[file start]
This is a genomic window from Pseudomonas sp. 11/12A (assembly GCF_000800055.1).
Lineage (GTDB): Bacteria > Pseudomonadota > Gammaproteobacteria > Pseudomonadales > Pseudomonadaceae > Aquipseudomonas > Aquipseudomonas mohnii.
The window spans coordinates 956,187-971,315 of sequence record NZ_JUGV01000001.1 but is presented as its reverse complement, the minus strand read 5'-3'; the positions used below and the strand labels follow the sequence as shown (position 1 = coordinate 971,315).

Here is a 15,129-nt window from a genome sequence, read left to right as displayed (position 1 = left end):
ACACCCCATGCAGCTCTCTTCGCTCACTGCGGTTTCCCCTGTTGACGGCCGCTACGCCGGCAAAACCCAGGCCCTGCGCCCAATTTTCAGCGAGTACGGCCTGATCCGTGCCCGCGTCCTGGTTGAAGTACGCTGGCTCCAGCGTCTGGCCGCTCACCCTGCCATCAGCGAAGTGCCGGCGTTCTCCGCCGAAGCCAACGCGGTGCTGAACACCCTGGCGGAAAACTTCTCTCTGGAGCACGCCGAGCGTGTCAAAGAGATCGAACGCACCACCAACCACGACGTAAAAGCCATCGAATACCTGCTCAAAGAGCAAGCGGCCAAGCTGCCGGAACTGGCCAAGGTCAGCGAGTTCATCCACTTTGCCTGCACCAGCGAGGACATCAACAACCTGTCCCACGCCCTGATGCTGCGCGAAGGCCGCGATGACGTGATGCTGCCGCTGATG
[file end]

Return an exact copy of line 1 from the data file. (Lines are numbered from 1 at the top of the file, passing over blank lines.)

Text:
This is a genomic window from Pseudomonas sp. 11/12A (assembly GCF_000800055.1).